11:00 AM - 11:15 AM
[SSS04-08] Structures of the subducted Philippine Sea plate and the overriding SW Japan arc from reprocessing of seismic wide-angle reflection data in Kii Peninsula, SW Japan
Keywords:plate subduction, Philippine sea plate, wide-angle reflection data, plate boundary, low frequency earthquake, frictional property
The Kii peninsula is located in the eastern part of the well-known seismogenic zone developed along the Nankai trough. The plate boundary beneath this peninsula is in the stable or conditionally stable regime except for its southernmost tip, the northwestern end of the rupture area at the last event (1944 Tonankai earthquake (M7.9)). The surface geology of the overriding SW Japan arc is divided to two parts by the E-W trending Median Tectonic Line (MTL), the most prominent tectonic boundary in SW Japan. South of the MTL, Cretaceous-Jurassic accretionary complexes are exposed, whose northernmost unit consists of high P-T metamorphic rocks (the Sanbagawa metamorphic belt (SMB)). The region north of the MTL, on the other hand, is occupied by older accretionary complexes, partly suffered from the Cretaceous magmatic intrusions.
Our seismic data from five dynamite shots were acquired in 2006 along 80-km line almost perpendicular to the Nankai trough. The structure of the SW Japan arc was obtained both from intensive wide-angle reflection analysis and advanced reflection processing by seismic interferometry technique. The former analysis delineated clear structural change in the uppermost crust across the MTL. In the latter processing, we retrieved virtual shot records at 512 receiver points from free-surface backscattered waves by the deconvolution interferometry. The subsequent CRS (Common Reflection Surface)/MDRS (Multi-Dip Reflection Surfaces) methods provided an enhanced image within the island arc, including a northward dipping reflector band just south of the MTL. This reflection band, about 10-15 km thick, includes the SMB, extending from 2-10 km to 25-35 km depth. The MTL itself is recognized as the uppermost part of this band inclining northward to a depth of nearly 25 km.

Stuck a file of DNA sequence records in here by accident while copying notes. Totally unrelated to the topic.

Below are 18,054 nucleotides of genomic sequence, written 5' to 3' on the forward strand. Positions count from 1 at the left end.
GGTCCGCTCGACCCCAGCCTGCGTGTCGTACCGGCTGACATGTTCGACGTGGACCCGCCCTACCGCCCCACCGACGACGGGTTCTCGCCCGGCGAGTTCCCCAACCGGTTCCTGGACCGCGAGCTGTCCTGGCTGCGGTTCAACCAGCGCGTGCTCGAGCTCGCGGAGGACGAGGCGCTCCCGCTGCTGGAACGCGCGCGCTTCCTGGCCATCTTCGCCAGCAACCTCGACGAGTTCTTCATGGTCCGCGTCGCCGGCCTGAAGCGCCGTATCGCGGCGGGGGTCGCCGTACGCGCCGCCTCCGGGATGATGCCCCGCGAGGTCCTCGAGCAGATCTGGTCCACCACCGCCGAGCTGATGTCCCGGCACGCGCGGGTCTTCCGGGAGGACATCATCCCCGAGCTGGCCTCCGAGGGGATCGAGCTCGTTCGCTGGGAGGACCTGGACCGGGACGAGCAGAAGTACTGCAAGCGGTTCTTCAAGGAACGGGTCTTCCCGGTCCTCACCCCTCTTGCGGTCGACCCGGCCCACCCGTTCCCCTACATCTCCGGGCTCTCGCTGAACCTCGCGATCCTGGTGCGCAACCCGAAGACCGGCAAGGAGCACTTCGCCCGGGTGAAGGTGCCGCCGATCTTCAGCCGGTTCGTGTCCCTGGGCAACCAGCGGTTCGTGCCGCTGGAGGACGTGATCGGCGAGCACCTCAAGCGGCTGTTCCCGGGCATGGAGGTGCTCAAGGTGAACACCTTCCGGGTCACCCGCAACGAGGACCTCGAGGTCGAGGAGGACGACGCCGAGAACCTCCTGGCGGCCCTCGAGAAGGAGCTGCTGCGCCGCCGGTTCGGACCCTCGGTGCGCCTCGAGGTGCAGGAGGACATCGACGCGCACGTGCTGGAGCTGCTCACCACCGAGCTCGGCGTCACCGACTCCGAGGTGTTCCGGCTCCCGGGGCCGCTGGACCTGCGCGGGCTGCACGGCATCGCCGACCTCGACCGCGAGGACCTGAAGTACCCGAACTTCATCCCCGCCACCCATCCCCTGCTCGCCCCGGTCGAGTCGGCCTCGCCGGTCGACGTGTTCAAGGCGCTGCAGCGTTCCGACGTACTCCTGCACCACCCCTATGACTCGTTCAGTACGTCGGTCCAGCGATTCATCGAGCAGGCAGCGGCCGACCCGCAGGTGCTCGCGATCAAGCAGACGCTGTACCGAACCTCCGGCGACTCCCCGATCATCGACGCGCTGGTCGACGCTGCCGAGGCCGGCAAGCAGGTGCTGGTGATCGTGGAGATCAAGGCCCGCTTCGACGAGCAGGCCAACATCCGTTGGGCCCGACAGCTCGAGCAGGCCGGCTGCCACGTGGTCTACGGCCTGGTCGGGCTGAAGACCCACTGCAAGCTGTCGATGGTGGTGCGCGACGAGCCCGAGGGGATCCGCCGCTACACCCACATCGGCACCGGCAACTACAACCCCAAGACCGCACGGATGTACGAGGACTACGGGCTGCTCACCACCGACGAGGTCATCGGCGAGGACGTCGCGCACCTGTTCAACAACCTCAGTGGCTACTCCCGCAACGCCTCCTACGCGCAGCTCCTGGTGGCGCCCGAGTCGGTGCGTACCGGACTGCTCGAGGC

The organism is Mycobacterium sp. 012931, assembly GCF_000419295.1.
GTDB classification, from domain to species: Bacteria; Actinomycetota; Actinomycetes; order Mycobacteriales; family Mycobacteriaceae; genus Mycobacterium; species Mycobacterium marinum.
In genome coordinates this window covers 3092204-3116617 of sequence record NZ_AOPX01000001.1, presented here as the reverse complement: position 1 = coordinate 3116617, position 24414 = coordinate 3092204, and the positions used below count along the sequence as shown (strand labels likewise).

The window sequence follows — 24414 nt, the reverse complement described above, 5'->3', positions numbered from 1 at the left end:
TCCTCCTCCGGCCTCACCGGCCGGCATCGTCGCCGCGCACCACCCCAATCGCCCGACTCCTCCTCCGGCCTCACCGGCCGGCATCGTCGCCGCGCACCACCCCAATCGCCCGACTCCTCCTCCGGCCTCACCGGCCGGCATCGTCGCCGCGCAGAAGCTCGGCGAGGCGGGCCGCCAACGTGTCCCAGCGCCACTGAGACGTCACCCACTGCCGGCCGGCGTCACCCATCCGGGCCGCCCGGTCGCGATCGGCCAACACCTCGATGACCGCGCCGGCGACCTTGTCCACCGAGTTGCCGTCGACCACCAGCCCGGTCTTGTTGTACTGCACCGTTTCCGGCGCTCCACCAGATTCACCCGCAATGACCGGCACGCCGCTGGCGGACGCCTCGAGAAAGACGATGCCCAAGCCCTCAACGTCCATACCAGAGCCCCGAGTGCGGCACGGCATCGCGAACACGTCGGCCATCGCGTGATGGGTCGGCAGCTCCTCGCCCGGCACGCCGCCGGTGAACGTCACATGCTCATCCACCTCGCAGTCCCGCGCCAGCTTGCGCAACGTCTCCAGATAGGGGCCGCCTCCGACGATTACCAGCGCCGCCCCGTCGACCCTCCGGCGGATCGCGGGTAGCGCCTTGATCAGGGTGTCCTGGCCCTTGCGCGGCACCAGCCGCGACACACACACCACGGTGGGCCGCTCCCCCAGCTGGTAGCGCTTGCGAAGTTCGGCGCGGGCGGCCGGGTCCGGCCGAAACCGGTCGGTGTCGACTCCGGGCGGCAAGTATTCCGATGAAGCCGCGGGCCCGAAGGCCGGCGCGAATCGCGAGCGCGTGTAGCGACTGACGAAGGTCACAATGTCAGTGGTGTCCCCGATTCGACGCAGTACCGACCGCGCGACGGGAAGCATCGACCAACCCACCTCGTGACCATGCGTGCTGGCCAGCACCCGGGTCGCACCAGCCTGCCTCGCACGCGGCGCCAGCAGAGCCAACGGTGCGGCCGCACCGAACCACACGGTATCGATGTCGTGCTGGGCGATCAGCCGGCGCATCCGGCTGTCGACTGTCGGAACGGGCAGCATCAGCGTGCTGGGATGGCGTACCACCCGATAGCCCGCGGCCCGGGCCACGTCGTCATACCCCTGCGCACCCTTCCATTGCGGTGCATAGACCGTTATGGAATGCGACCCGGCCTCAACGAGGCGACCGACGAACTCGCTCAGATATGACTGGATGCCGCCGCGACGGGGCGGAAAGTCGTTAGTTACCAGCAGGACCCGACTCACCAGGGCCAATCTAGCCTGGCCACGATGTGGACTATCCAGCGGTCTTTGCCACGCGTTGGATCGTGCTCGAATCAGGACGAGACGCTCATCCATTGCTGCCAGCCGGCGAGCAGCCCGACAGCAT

In the reflection processing, the PHS plate is well imaged as northward dipping reflectors in a depth range of 20-35 km beneath the southern half of our profile. The wide-angle reflection analysis delineated lateral reflectivity change along the plate boundary. A thin (less than 1 km) low velocity (3.5~5km/s) layer is situated at the top of the PHS plate under the southernmost part of the profile, namely, the trenchward half of the conditionally stable zone. In the central part of the profile (the landward half of the conditionally stable zone), strong reflectors with 2-3 km/s velocity contrast are distributed in a diffused manner at 30-35 km depths, around which low frequency earthquakes are occurring. Such reflective signature fades out to the north, approaching to stable regime region. The obtained lateral structural change are well correlated with the frictional properties of the plate boundary, probably controlled by the dehydration process within the PHS plate.